Lawrence Whiteside
 

Analyzing Webpack Bundles and the CommonChunksPlugin

In this article we're going to look at optimizing our javascript bundles a little better by separating out code that's used in multiple places from code that's only used once.

We're going to start where we left off in the last article.
If you need to catch up:

git clone https://github.com/lawwantsin/webpack-course.git
cd webpack-course
git checkout split-chunks
npm install

Bundle Analyzer

Now that we've added a bit more code to our project, we're going to add a package that allows us a better look into our bundle. AS always we start at the terminal:

npm install webpack-bundle-analyzer

In our webpack.dev.js let's to the usual thing of requiring at the top and including in the plugins array.

const BundleAnalyzerPlugin = require('webpack-bundle-analyzer').BundleAnalyzerPlugin;

...

plugins: [
  ...
  new BundleAnalyzerPlugin({
    generateStatsFile: true
  }),
]

We're adding a generateStatsFile option to create a dist/stats.json file. It also starts a server and opens a browser window. There are options to turn that off if you'd like. So what'd we get:

Chart

Looks like it correctly reports that everything is in one big chunk. Let's quickly make another chunk with some of the vendored code that's not likely to change as often.

In webpack.dev.js add the following above module.

optimization: {
  splitChunks: {
    chunks: "all"
  }
},

So we separate out react, and react-dom. So cool. Now we're about to see the chart has updated and opened a new window. Our main-bundle is smaller, our vendor bundle is there. If we hover we see the files included by a certain module are highlighted in a bounding box. When we reload the page, we can see the HTMLWebpackPlugin has automatically inserted both files in our index.html.

Chart

new BundleAnalyzerPlugin({
  generateStatsFile: true,
  analyzerMode: "disabled" // static
})

Hashing and Caching

Terminal Output

We see a new bundle is output, that's only 31kB. This is the webpack base code. Place it before all other bundles or let the HTMLWebpackPlugin inject them for you.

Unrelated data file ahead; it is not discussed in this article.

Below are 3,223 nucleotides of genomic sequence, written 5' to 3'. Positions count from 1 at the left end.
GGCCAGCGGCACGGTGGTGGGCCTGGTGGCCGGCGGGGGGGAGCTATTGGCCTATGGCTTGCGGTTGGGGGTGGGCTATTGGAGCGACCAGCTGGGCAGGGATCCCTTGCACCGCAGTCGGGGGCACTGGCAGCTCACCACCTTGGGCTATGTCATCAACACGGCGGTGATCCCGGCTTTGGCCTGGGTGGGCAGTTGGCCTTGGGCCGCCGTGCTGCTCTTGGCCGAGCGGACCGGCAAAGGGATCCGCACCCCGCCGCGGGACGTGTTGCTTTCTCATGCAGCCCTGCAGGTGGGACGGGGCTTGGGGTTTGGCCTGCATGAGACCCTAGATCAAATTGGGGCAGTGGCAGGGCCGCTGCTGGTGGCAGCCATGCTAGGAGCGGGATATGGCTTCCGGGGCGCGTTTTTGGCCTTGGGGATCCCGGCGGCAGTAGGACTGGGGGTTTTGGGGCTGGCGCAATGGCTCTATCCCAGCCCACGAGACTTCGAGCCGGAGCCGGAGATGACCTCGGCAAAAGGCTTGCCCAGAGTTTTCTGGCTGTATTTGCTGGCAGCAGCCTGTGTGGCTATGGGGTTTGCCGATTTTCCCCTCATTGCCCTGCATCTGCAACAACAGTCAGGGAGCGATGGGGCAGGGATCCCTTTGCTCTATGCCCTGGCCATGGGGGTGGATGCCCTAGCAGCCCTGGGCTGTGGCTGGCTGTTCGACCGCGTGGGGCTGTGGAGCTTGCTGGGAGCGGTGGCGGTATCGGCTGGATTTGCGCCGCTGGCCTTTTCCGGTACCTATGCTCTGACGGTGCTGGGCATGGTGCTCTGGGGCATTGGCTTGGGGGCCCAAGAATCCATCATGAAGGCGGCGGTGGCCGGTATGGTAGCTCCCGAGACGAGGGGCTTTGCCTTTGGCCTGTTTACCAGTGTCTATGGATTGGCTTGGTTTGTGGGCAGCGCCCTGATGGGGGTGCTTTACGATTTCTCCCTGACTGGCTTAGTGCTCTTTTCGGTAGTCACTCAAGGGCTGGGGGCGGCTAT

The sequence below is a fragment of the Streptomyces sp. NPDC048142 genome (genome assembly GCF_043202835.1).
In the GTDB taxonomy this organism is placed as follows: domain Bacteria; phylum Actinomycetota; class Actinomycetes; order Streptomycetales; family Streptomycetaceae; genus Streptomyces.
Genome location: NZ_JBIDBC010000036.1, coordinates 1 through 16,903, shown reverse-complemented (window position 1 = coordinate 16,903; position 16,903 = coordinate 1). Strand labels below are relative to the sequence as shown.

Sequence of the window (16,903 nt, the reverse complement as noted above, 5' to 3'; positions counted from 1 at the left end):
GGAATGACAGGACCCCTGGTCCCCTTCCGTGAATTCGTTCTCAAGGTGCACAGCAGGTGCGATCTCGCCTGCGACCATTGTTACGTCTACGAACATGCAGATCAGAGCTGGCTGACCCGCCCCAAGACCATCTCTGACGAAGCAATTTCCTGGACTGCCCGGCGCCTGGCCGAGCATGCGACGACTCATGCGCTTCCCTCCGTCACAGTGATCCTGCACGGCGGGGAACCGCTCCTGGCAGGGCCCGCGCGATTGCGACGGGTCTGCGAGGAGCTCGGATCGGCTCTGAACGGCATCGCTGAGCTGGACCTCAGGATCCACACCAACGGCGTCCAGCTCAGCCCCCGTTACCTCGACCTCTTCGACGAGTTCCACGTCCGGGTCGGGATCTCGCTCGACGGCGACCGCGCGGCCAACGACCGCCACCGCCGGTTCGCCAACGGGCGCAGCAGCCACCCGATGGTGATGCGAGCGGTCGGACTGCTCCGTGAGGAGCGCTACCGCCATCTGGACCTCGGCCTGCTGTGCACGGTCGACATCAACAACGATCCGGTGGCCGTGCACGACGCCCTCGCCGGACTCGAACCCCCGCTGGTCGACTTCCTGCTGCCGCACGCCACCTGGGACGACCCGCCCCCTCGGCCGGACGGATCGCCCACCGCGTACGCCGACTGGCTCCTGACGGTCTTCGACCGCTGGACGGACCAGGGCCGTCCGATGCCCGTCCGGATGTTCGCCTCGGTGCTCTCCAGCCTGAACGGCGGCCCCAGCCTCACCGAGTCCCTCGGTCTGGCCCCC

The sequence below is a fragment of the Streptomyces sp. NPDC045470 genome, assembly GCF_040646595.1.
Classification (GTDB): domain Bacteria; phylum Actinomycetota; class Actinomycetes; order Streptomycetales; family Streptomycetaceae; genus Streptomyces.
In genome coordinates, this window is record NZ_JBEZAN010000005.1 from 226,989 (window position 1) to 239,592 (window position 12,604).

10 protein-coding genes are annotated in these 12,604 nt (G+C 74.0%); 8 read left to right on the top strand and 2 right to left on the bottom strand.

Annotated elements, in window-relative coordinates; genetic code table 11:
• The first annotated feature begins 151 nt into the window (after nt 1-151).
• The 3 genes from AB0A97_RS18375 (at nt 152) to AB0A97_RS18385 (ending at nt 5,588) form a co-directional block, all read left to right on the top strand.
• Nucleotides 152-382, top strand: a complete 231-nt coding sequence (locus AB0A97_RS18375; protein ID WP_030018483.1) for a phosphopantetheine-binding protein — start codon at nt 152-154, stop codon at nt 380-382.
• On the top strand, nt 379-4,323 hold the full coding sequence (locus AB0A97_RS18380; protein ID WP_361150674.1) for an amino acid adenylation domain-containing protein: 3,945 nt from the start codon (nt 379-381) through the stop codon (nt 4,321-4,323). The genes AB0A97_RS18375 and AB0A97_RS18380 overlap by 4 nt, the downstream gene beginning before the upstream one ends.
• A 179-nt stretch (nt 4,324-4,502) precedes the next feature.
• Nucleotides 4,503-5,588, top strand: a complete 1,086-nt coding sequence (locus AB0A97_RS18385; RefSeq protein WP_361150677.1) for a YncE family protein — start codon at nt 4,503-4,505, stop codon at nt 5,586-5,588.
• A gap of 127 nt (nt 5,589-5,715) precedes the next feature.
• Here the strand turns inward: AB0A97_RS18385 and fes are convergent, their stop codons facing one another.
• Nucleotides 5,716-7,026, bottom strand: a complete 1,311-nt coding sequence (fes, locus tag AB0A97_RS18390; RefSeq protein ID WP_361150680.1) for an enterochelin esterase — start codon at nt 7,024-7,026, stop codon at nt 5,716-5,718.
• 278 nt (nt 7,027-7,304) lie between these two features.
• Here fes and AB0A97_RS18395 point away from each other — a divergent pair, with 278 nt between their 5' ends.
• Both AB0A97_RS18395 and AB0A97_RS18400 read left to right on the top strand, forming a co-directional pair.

Chart With 0 byte Manifest

In Production

Of course, any analysis of bundle size is more helpful in production than in development. So let's port out changes to our webpack.prod.js.

In webpack.prod.js:

optimization: {
  splitChunks: {
    cacheGroups: {
      vendor: {
        name: "vendor",
        chunks: "initial",
        minChunks: 2
      }
    }
  }
},

In the entries:

main: [
  "babel-runtime/regenerator",
  "babel-register",
  "webpack-hot-middleware/client?reload=true",
  "./src/main.js"
]
other: [
  "babel-runtime/regenerator",
  "babel-register",
  "webpack-hot-middleware/client?reload=true",
  "./src/main.js"
]

And inside the plugins, you can specify more than one instance of the plguin and give them different filename and chunks options to include only the javascript you need on each page:

new HTMLWebpackPlugin({
  template: "./src/index.ejs",
  inject: true,
  title: "Link's Journal",
  chunks: ["vendor", "main"]
}),
new HTMLWebpackPlugin({
  template: "./src/index.ejs",
  inject: true,
  filename: "other.html"
  title: "Other Page",
  chunks: ["vendor", "other"]
}),

Initial Chunk

optimization: {
  splitChunks: {
    automaticNameDelimiter: "-",
    cacheGroups: {
      vendor: {
        test: /[\\/]node_modules[\\/]/,
        chunks: "initial",
        minChunks: 2
      }
    }
  }
},

Webpack Stats File

We can visualize the webpack bundle in a few different ways. The previous example uses FoamTree to visualize. There's also the following. I don't think they're as useful to look at but you might.

https://alexkuz.github.io/webpack-chart/

Chart

It's also possible to pull the stats out of a webpack configuration from the terminal:

webpack --profile --json > dist/stats.json

This kind of thing can be automated and put into a CI step to ensure we're not changing our bundles in unforeseen ways when we add a package. The stats object will come in handy in later episodes when we're including our assets in a server side render.

In Sum

In this episode we prepared for further work we're going to do in terms of bundle optimization and planning, by giving ourselves a window into the way webpack combines files, we're free to use the more advanced features of bundle splitting.

git checkout split-chunks-final

Up Next

In future episodes we're going to get into code-splitting and aggressive chunking for HTTP/2 deployments. We're going to do so using a couple of different Routers. Coupling this with Server side rendering is the latest and hardest dragon the Webpack community has slain.

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